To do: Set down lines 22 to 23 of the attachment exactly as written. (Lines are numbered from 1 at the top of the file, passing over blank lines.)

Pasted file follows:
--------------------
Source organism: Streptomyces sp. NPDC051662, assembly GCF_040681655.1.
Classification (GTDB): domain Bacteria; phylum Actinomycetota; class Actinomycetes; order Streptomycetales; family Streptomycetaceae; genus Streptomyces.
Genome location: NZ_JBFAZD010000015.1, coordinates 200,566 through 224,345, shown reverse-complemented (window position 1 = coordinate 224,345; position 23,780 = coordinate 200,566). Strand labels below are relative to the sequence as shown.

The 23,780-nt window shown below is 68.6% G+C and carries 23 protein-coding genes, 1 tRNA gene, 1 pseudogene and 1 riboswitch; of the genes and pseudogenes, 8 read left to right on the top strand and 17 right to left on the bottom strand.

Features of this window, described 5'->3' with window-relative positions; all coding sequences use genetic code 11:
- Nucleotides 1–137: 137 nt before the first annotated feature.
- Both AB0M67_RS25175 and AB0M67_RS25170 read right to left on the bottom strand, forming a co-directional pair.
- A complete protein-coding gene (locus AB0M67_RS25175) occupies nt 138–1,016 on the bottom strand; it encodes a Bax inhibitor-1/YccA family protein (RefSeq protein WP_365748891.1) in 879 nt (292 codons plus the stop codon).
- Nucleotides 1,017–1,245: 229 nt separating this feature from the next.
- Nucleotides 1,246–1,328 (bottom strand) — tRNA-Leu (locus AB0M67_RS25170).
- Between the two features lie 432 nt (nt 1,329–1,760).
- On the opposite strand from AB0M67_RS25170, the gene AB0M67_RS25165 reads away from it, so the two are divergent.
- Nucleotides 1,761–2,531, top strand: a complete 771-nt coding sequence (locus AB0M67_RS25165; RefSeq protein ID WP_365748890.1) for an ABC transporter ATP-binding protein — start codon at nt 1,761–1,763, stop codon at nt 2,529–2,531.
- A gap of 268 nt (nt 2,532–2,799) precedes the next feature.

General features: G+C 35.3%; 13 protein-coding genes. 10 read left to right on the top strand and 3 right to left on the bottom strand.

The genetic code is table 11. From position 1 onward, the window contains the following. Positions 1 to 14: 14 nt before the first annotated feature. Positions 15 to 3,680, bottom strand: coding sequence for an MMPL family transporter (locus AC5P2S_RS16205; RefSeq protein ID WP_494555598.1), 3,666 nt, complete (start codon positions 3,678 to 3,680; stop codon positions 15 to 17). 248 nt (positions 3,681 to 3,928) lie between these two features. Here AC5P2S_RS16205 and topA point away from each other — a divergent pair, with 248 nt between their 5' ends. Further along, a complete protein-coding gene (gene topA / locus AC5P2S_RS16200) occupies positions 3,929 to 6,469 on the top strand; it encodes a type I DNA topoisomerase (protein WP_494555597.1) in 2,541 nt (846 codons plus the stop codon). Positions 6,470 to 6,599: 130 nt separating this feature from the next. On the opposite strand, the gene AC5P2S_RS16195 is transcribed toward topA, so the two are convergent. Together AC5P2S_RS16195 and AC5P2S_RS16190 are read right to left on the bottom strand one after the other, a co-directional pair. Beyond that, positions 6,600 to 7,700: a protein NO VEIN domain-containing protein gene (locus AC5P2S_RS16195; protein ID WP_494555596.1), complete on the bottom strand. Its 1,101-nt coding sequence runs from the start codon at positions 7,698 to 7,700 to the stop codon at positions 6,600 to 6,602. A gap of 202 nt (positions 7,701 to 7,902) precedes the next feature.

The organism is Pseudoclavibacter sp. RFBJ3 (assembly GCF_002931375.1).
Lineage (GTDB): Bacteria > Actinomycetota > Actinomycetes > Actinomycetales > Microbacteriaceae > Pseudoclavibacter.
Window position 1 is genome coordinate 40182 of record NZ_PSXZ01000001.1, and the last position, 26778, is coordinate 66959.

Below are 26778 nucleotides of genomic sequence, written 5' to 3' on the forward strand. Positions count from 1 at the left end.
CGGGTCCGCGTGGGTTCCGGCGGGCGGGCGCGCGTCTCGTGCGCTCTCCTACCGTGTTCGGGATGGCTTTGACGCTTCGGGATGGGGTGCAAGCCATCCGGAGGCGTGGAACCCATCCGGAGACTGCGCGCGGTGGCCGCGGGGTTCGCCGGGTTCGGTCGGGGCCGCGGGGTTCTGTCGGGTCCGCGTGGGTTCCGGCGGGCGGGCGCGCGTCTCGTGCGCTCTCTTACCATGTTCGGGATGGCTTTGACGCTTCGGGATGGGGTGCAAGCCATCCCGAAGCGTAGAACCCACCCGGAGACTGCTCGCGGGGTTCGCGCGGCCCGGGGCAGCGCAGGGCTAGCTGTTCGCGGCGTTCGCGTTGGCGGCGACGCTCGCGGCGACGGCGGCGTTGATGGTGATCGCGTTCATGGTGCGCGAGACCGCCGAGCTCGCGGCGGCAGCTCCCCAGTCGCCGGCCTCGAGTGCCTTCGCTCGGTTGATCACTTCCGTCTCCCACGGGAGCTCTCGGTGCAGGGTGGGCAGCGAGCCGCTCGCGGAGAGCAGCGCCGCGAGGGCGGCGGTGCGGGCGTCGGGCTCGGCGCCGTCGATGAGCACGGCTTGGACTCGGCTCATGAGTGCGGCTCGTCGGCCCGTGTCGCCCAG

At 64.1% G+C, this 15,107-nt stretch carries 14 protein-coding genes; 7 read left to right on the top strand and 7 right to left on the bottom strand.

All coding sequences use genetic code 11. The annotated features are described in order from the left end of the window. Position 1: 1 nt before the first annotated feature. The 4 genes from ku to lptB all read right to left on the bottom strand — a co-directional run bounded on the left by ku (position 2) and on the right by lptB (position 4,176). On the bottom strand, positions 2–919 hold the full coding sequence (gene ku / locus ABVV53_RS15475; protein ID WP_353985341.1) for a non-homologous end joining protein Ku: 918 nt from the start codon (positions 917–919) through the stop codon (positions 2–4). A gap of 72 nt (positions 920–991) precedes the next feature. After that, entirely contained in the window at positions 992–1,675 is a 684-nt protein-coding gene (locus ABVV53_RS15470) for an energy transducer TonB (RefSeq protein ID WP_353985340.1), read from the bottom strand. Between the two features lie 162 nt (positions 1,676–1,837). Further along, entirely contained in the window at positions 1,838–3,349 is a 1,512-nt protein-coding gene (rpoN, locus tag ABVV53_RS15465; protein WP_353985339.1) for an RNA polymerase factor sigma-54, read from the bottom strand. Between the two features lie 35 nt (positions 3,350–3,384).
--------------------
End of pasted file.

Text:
At 64.1% G+C, this 15,107-nt stretch carries 14 protein-coding genes; 7 read left to right on the top strand and 7 right to left on the bottom strand.

All coding sequences use genetic code 11. The annotated features are described in order from the left end of the window. Position 1: 1 nt before the first annotated feature. The 4 genes from ku to lptB all read right to left on the bottom strand — a co-directional run bounded on the left by ku (position 2) and on the right by lptB (position 4,176). On the bottom strand, positions 2–919 hold the full coding sequence (gene ku / locus ABVV53_RS15475; protein ID WP_353985341.1) for a non-homologous end joining protein Ku: 918 nt from the start codon (positions 917–919) through the stop codon (positions 2–4). A gap of 72 nt (positions 920–991) precedes the next feature. After that, entirely contained in the window at positions 992–1,675 is a 684-nt protein-coding gene (locus ABVV53_RS15470) for an energy transducer TonB (RefSeq protein ID WP_353985340.1), read from the bottom strand. Between the two features lie 162 nt (positions 1,676–1,837). Further along, entirely contained in the window at positions 1,838–3,349 is a 1,512-nt protein-coding gene (rpoN, locus tag ABVV53_RS15465; protein WP_353985339.1) for an RNA polymerase factor sigma-54, read from the bottom strand. Between the two features lie 35 nt (positions 3,350–3,384).